And this will be a little cheesy, but there are some fantastic small businesses here in Austin that just nail it. Their marketing isn’t slick, polished, or have the “Wow!” factor, but they put in the daily work to truly connect with their community and as a result, have a rabidly loyal fan base of customers. I’m humbled and inspired by what they do and it always reminds me to get back to that North Star question.
What’s the best advice you’ve ever received?
“Slow down.” I was initially told this when I started a new job and was worried about making a great first impression. They told me to lean back and listen, take time to learn, and get a solid understanding of the foundations and factors at play before jumping in. It’s led to a much better and smoother start at other companies and I’ve never had anyone say “you started three weeks ago, where’s our complete strategy overhaul?”
I’ve since applied it to everything I do – it’s so easy to get caught up in new projects, the immediate fire, or the million directions I’m pulled in. I have a retrospective with myself once a month, where I take a step back and evaluate if what I’m doing on a daily, weekly, or monthly basis has a true impact on what I truly need to be doing.
How do you encourage creative and innovative thinking?
It’s about time, space, and environment – It’s nearly impossible to come up with creative ideas in the same physical place and mindset as where you do tactical work. Your brain will be primed to think about the details. Consider using a different conference room or getting out of the office.
Time matters too – Switching up the time of day in which I do brainstorming with my team can yield incredible changes in results. Leaving slack in people’s calendars for flexibility and unstructured time is HUGE! And sometimes, leaning in to the silly conversation that’s happening in the break-room gives you better results than an all-day offsite.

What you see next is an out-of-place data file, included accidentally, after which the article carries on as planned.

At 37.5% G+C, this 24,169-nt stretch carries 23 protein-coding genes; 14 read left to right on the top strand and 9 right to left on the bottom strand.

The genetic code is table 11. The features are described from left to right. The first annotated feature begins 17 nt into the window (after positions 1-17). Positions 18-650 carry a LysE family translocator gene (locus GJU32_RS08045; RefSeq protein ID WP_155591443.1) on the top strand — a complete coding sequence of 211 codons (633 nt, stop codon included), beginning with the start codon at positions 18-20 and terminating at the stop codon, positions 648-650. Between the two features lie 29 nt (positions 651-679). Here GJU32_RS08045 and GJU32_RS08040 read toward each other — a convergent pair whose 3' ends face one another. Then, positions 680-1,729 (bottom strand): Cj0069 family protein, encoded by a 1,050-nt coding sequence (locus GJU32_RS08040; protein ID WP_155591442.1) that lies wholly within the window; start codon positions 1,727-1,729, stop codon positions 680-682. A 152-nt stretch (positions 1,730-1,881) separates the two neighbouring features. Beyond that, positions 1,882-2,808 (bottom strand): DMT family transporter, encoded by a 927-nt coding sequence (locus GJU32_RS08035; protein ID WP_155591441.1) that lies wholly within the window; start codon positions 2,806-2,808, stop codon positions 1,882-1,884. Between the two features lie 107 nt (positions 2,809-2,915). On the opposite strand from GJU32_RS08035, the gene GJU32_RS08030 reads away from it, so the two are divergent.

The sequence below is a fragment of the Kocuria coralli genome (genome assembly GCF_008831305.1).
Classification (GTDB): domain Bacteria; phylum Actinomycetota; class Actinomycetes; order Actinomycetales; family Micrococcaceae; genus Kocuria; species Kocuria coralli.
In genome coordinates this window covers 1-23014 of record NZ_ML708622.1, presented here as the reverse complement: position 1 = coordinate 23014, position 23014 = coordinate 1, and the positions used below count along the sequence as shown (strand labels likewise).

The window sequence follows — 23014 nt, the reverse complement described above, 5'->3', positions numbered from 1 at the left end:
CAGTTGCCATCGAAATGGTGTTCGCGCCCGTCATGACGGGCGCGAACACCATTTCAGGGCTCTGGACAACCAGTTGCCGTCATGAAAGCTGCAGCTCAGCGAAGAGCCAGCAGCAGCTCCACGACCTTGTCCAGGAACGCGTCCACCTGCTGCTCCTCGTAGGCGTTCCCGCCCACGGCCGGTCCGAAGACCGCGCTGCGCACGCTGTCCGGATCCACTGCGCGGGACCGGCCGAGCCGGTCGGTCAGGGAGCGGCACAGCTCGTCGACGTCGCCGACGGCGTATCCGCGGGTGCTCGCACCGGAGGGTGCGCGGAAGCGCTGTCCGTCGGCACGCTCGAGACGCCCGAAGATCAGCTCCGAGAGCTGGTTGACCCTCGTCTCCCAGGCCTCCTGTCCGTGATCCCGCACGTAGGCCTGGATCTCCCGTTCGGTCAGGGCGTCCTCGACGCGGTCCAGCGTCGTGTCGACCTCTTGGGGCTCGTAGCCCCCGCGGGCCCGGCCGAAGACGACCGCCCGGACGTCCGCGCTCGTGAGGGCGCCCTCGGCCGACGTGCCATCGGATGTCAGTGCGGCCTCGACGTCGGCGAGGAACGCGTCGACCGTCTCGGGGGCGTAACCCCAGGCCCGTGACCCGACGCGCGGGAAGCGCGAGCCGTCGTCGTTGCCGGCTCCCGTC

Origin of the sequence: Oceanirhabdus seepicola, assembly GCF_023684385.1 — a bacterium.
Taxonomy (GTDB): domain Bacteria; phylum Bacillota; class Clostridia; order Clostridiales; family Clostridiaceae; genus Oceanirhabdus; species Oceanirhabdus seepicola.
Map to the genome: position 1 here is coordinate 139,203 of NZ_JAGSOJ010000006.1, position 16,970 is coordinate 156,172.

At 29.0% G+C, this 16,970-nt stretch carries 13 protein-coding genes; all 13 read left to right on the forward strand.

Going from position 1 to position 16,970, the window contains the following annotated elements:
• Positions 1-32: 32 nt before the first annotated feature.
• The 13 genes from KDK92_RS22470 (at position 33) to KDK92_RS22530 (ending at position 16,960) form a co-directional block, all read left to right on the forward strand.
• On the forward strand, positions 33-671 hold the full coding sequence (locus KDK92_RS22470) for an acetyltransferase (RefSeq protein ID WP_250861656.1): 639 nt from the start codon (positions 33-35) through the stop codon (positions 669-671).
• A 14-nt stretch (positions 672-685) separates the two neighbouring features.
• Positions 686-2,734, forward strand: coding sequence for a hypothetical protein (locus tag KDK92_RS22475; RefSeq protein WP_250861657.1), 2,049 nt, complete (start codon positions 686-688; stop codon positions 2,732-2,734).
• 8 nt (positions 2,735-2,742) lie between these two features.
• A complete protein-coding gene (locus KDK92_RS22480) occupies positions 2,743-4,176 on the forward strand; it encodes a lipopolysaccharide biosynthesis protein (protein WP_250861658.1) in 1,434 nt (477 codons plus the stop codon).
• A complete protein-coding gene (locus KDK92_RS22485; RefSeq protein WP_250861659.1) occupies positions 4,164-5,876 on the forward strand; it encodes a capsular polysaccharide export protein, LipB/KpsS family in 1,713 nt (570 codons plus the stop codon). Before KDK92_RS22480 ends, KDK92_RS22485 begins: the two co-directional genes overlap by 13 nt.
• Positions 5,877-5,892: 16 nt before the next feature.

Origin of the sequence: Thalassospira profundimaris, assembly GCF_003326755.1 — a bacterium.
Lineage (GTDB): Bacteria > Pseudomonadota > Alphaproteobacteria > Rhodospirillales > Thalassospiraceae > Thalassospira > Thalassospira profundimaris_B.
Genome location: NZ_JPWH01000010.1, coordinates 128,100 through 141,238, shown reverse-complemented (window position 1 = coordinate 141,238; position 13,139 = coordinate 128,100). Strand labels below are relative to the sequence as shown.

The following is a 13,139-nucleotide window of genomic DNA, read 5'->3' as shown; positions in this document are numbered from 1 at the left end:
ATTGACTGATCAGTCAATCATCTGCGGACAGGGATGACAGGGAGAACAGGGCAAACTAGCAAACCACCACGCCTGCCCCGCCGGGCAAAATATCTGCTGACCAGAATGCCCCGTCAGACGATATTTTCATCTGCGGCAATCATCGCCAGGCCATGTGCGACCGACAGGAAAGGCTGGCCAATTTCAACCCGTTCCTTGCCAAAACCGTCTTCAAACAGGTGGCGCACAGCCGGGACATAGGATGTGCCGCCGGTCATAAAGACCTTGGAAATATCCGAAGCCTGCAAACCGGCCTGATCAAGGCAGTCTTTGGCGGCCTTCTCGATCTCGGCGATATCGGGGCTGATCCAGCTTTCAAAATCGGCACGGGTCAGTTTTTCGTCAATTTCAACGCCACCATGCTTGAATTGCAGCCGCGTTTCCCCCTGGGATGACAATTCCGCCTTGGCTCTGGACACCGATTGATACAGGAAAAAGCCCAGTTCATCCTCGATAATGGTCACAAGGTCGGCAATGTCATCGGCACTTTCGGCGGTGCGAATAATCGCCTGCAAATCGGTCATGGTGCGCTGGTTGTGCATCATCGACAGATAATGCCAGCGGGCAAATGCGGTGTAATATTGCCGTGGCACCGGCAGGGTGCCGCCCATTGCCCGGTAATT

What advice do you have for young individuals wanting to be in leadership roles in the future?
Shut up and serve!
Shutting up means listening to how other people work and think. Let them contribute their thoughts without always having to contribute yours, and then guiding the disparate voices and perspectives toward one outcome. Leadership is not about you – it’s about enabling your teams to do their best work.
Serving means pitching in, particularly when it’s not strictly “your job.” Doing what needs to get done, for the good of the whole, will get you a lot farther than being territorial about your job’s boundaries. Even if it means extra work in the short term. As they say, a rising tide…
What is one of the most difficult decisions you’ve made in your career and what did you learn from it?
Sometimes I fight too hard for my team. A basis of trust means they give me real, honest feedback about what they think is right, and that doesn’t always jive with what’s going on behind-the-scenes in the higher levels of the company. There have been a few times where I didn’t balance my responsibility to my people and to the company as a whole. Sometimes you have to make the hard calls and do the things you (or your team) may not want to do. Resisting too long causes greater friction later.
I love book recommendations to help me grow in my career and challenge my thinking – What books would you recommend as a must-read for career growth and/or just fictional fun?
One of my all-time favorite marketing books is “Why We Buy” by Paco Underhill. This is also an example of how an ‘older’ marketing book (in this case, published in 1999) can still be relevant today.
“Rockefeller Habits“ by Verne Harnish and “The E-Myth” by Michael Gerber are foundational.
Currently, I’m reading “Actionable Gamification” by Yu-kai Chou – It explores what truly motivates behavior and how you can incorporate that into your campaigns, services, and products to make them more engaging.
Thanks for reading and stay tuned for another #GAWG next month!
— Gage Grammer